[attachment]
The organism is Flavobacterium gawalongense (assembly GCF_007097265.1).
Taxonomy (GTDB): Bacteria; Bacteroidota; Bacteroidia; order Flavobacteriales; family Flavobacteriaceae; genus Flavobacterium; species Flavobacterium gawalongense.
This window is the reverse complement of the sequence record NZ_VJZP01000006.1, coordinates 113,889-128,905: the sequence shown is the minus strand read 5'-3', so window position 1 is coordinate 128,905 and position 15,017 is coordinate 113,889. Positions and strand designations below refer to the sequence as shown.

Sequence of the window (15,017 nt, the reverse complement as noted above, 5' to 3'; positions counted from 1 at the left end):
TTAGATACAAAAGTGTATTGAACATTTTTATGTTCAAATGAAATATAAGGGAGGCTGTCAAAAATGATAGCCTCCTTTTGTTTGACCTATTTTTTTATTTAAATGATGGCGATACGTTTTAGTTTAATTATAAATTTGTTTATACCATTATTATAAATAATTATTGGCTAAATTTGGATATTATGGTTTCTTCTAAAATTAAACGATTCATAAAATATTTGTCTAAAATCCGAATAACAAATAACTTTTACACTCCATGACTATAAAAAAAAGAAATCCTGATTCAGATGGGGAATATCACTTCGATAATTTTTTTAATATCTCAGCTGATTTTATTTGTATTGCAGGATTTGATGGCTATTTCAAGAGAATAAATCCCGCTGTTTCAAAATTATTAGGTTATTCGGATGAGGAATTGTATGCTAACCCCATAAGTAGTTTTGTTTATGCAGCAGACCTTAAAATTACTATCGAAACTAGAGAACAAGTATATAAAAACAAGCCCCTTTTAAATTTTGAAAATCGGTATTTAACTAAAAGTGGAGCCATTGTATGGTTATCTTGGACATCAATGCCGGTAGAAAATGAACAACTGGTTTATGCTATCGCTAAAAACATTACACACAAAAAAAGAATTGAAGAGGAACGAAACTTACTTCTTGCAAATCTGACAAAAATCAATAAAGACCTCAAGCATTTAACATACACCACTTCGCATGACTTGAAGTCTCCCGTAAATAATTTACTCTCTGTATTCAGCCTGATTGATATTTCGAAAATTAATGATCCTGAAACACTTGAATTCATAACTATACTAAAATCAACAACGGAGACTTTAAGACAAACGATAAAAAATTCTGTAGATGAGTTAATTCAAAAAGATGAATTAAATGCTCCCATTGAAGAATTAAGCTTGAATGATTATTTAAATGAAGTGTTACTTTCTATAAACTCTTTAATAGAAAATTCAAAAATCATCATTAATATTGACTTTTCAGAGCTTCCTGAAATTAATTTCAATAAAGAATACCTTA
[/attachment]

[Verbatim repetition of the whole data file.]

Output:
The organism is Flavobacterium gawalongense (assembly GCF_007097265.1).
Taxonomy (GTDB): Bacteria; Bacteroidota; Bacteroidia; order Flavobacteriales; family Flavobacteriaceae; genus Flavobacterium; species Flavobacterium gawalongense.
This window is the reverse complement of the sequence record NZ_VJZP01000006.1, coordinates 113,889-128,905: the sequence shown is the minus strand read 5'-3', so window position 1 is coordinate 128,905 and position 15,017 is coordinate 113,889. Positions and strand designations below refer to the sequence as shown.

Sequence of the window (15,017 nt, the reverse complement as noted above, 5' to 3'; positions counted from 1 at the left end):
TTAGATACAAAAGTGTATTGAACATTTTTATGTTCAAATGAAATATAAGGGAGGCTGTCAAAAATGATAGCCTCCTTTTGTTTGACCTATTTTTTTATTTAAATGATGGCGATACGTTTTAGTTTAATTATAAATTTGTTTATACCATTATTATAAATAATTATTGGCTAAATTTGGATATTATGGTTTCTTCTAAAATTAAACGATTCATAAAATATTTGTCTAAAATCCGAATAACAAATAACTTTTACACTCCATGACTATAAAAAAAAGAAATCCTGATTCAGATGGGGAATATCACTTCGATAATTTTTTTAATATCTCAGCTGATTTTATTTGTATTGCAGGATTTGATGGCTATTTCAAGAGAATAAATCCCGCTGTTTCAAAATTATTAGGTTATTCGGATGAGGAATTGTATGCTAACCCCATAAGTAGTTTTGTTTATGCAGCAGACCTTAAAATTACTATCGAAACTAGAGAACAAGTATATAAAAACAAGCCCCTTTTAAATTTTGAAAATCGGTATTTAACTAAAAGTGGAGCCATTGTATGGTTATCTTGGACATCAATGCCGGTAGAAAATGAACAACTGGTTTATGCTATCGCTAAAAACATTACACACAAAAAAAGAATTGAAGAGGAACGAAACTTACTTCTTGCAAATCTGACAAAAATCAATAAAGACCTCAAGCATTTAACATACACCACTTCGCATGACTTGAAGTCTCCCGTAAATAATTTACTCTCTGTATTCAGCCTGATTGATATTTCGAAAATTAATGATCCTGAAACACTTGAATTCATAACTATACTAAAATCAACAACGGAGACTTTAAGACAAACGATAAAAAATTCTGTAGATGAGTTAATTCAAAAAGATGAATTAAATGCTCCCATTGAAGAATTAAGCTTGAATGATTATTTAAATGAAGTGTTACTTTCTATAAACTCTTTAATAGAAAATTCAAAAATCATCATTAATATTGACTTTTCAGAGCTTCCTGAAATTAATTTCAATAAAGAATACCTTA